Politics / 9 January 2017, 06:35am / Baldwin Ndaba and Luyolo Mkentane
Johannesburg – Black people must benefit from the economic resources of the country, including access to their land.
This was the message in the annual ANC January 8 statement delivered by President Jacob Zuma during his party’s 105th birthday celebration at Orlando Stadium in Soweto on Sunday.
Zuma’s statement offered a multi-pronged approach to deal with the ills of the country. These included the inclusion of blacks in running the economy, strategies to fight crime and corruption, as well as returning land to black people.
Earlier, Zuma conceded that faction fighting within his party was affecting its fortunes.
“Our own research and interactions with members of the ANC demonstrate clearly that the people abhor the apparent preoccupation with personal gain. People are clear: their main priorities are jobs, fighting crime and corruption.
“Our task therefore is to grow the economy, create jobs and rigorously fight crime and corruption,” Zuma said.
It appears the outcome of the August 3 local government elections, which saw the ANC losing the key Joburg and Tshwane metros, had forced it to review its strategies and prioritise land and jobs.
Zuma said more decisive steps must and would be taken to promote greater economic inclusion and to advance ownership of the economy by blacks.
He predicted the economy was set to grow by 2.9 percent this year.
“As the governing party, the ANC must use the levers of state power to transform the economy and improve the lives of our people. It has a duty to use government incentives, procurement, infrastructure, investment and other measures to create new industries and expand existing industries.
“Doing so will increase ownership of the economy by the black majority,” Zuma said.
The ANC government had to use all measures available to develop township and rural economies to create “jobs for our people”.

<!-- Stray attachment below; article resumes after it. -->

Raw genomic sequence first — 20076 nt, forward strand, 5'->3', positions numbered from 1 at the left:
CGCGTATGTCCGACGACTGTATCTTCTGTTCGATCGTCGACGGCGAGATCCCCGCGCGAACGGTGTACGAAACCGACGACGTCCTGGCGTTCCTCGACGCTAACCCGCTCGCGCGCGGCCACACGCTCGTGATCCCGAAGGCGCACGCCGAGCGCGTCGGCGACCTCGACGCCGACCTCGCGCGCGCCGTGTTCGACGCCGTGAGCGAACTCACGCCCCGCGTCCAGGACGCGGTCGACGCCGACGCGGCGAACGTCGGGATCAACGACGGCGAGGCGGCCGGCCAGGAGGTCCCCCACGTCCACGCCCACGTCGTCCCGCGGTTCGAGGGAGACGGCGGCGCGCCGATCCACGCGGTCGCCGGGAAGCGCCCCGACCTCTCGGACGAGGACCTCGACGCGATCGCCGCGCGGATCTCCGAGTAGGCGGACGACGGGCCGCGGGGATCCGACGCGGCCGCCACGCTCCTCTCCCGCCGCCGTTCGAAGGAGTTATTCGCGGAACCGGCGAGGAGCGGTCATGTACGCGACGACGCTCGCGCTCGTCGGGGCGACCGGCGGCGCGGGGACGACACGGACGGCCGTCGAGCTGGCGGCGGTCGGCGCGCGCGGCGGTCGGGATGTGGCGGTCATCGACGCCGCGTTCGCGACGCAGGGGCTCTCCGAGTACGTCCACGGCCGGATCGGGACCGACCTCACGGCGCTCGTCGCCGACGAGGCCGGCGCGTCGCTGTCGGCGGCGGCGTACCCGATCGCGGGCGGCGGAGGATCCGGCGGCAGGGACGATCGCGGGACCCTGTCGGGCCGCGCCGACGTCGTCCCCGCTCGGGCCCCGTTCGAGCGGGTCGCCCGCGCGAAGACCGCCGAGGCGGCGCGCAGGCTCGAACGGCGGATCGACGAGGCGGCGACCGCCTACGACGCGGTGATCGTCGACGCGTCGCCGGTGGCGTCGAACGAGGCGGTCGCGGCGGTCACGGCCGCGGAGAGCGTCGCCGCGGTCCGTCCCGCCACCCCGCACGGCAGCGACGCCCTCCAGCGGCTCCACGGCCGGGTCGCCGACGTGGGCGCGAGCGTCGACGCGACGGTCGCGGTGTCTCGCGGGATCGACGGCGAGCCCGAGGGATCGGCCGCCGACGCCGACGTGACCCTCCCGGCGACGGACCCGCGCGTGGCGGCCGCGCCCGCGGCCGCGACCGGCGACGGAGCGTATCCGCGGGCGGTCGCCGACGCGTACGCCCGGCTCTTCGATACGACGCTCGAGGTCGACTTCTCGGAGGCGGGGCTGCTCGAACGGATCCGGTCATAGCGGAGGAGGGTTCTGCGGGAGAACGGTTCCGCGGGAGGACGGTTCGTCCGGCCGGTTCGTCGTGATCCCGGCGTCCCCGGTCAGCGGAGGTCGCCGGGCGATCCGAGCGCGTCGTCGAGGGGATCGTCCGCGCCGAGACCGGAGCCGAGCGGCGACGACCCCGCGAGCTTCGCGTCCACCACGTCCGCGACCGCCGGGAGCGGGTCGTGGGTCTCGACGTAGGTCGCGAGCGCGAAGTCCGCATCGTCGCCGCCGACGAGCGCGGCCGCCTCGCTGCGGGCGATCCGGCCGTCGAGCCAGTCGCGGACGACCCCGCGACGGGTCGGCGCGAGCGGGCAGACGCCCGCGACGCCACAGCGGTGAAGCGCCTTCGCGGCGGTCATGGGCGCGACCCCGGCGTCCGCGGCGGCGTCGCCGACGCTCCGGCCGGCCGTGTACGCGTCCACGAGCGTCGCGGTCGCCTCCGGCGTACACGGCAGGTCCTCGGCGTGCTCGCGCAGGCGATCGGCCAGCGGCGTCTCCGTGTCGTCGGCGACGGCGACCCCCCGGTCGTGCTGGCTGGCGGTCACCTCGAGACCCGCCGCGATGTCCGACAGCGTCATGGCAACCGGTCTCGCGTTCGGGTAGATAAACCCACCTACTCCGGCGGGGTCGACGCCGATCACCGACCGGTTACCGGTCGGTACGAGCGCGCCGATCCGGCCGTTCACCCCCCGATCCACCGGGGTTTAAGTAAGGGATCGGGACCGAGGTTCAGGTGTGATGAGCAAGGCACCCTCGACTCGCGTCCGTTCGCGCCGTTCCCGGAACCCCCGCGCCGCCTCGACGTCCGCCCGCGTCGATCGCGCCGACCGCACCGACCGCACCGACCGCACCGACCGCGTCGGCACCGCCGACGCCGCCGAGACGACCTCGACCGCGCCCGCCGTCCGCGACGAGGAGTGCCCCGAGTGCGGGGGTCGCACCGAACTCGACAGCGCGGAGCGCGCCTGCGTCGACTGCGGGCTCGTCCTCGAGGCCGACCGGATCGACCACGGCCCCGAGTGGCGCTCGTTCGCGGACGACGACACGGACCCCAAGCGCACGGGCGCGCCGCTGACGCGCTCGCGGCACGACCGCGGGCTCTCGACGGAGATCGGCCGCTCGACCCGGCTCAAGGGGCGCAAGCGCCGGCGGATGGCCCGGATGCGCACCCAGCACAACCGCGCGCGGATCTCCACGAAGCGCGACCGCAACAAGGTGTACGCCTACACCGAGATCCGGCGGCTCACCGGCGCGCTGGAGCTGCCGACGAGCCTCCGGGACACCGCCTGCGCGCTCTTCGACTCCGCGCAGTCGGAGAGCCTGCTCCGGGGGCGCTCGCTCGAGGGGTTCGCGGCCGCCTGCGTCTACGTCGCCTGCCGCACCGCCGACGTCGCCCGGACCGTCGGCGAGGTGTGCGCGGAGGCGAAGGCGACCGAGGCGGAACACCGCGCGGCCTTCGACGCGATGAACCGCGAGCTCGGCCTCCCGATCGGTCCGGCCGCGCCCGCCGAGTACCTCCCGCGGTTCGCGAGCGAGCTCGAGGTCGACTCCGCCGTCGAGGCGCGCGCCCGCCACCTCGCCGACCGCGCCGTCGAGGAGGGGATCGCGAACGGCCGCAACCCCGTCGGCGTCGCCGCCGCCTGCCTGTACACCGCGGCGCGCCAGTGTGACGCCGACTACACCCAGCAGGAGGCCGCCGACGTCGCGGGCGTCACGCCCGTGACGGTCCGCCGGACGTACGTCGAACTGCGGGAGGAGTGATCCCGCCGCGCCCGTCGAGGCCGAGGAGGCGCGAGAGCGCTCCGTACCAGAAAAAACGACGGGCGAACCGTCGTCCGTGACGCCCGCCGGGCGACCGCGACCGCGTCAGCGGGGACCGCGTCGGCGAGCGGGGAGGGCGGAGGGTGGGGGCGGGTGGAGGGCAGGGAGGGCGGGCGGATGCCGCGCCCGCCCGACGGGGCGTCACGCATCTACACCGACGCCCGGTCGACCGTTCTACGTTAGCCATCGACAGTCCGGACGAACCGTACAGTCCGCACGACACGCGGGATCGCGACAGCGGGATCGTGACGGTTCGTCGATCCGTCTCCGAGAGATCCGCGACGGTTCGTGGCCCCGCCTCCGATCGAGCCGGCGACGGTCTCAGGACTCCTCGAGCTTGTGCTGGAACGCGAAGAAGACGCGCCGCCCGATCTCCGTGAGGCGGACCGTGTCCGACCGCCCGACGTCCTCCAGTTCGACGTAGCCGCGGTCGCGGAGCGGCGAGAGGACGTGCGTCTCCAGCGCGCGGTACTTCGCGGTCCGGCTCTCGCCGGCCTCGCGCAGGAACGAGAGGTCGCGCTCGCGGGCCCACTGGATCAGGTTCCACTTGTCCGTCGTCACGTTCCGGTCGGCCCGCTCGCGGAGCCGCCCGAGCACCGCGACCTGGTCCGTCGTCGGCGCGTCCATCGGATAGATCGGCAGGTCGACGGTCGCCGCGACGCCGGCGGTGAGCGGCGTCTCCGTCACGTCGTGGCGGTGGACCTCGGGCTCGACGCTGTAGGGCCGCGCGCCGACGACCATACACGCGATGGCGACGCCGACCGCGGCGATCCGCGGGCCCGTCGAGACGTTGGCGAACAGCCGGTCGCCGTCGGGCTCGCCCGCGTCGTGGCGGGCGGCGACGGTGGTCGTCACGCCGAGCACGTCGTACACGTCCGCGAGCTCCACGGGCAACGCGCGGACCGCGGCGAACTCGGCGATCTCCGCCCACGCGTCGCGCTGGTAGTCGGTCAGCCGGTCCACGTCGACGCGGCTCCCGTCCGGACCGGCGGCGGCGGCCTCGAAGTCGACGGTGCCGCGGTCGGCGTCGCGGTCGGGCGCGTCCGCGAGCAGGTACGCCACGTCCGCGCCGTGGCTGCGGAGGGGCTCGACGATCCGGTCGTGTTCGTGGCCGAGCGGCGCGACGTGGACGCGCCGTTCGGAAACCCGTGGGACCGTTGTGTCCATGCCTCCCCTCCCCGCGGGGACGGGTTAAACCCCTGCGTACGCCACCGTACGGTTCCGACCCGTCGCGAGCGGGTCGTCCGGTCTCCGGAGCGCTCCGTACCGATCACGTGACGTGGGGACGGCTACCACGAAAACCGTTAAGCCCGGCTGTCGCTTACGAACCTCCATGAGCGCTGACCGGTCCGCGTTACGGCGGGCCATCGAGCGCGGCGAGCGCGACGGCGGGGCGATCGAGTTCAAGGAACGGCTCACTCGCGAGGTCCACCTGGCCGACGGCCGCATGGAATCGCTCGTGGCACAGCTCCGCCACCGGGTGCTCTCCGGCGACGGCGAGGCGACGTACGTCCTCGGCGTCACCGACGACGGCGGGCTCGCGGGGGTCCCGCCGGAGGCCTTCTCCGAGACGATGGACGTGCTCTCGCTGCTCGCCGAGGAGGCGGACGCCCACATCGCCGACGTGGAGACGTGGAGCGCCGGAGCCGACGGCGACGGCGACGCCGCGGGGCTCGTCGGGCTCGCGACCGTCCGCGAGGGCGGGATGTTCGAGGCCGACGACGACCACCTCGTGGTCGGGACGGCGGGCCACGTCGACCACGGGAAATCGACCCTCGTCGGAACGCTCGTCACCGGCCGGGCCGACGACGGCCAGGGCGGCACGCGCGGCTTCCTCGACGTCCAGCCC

“The manufacturing sector can be a catalyst for transforming the economy and creating jobs. This is illustrated by the fact that this sector created more than 7000 new jobs during the first six months of 2016.
“We call on South Africans, and in particular young black and female entrepreneurs, to take advantage of all programmes and incentives to help turn South Africa into a bustling hub of industrialisation and manufacturing. We must boldly turn our country into a construction site,” Zuma said.
He said the government had budgeted R870billion in the next three years for infrastructure development which would help to create entrepreneurs and jobs, and support small businesses and co-operatives in the construction sector through the constructions of hospitals, clinics, roads, colleges and schools.
He added the government was already spending R500bn a year on the procurement of goods and services and appealed to small businesses to take up the opportunities.
“New regulations will come into place this year, making it compulsory for big constructors to subcontract 30 percent of business to small businesses as proposed in the last ANC national general council.
This should be used to empower and develop black-owned small businesses.
“Strict enforcement of black economic empowerment should be undertaken to contribute to the transformation of the economy,” Zuma emphasised.
He also called upon the nation to provide support to state-owned entities like Eskom.
“South Africa has experienced less load shedding since 2015, and we commend Eskom for the stabilisation of the electricity grid. Continued stabilisation, together with the addition of new capacity, will have positive effects on economic growth and create new jobs.”
Zuma urged state-owned entities to actively encourage the emergence of black-owned small businesses in their procurement of goods and services as part of economic transformation.
He emphasised that economic transformation was possible only if the private sector played its part.